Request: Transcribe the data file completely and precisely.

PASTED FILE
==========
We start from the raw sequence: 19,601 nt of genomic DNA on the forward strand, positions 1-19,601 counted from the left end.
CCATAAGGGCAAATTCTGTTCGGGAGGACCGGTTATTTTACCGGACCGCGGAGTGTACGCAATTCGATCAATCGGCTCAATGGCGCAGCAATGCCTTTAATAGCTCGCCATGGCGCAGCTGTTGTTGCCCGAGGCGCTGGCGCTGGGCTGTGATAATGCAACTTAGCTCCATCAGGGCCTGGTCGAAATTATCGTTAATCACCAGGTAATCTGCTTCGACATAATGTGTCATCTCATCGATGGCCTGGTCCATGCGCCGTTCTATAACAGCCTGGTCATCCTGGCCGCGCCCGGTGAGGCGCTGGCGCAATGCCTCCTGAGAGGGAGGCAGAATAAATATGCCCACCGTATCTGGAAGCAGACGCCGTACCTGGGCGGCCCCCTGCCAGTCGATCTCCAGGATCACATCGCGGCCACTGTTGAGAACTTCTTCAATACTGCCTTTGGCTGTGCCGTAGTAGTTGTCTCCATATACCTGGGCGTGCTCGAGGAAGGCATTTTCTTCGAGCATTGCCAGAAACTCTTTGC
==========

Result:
We start from the raw sequence: 19,601 nt of genomic DNA on the forward strand, positions 1-19,601 counted from the left end.
CCATAAGGGCAAATTCTGTTCGGGAGGACCGGTTATTTTACCGGACCGCGGAGTGTACGCAATTCGATCAATCGGCTCAATGGCGCAGCAATGCCTTTAATAGCTCGCCATGGCGCAGCTGTTGTTGCCCGAGGCGCTGGCGCTGGGCTGTGATAATGCAACTTAGCTCCATCAGGGCCTGGTCGAAATTATCGTTAATCACCAGGTAATCTGCTTCGACATAATGTGTCATCTCATCGATGGCCTGGTCCATGCGCCGTTCTATAACAGCCTGGTCATCCTGGCCGCGCCCGGTGAGGCGCTGGCGCAATGCCTCCTGAGAGGGAGGCAGAATAAATATGCCCACCGTATCTGGAAGCAGACGCCGTACCTGGGCGGCCCCCTGCCAGTCGATCTCCAGGATCACATCGCGGCCACTGTTGAGAACTTCTTCAATACTGCCTTTGGCTGTGCCGTAGTAGTTGTCTCCATATACCTGGGCGTGCTCGAGGAAGGCATTTTCTTCGAGCATTGCCAGAAACTCTTTGC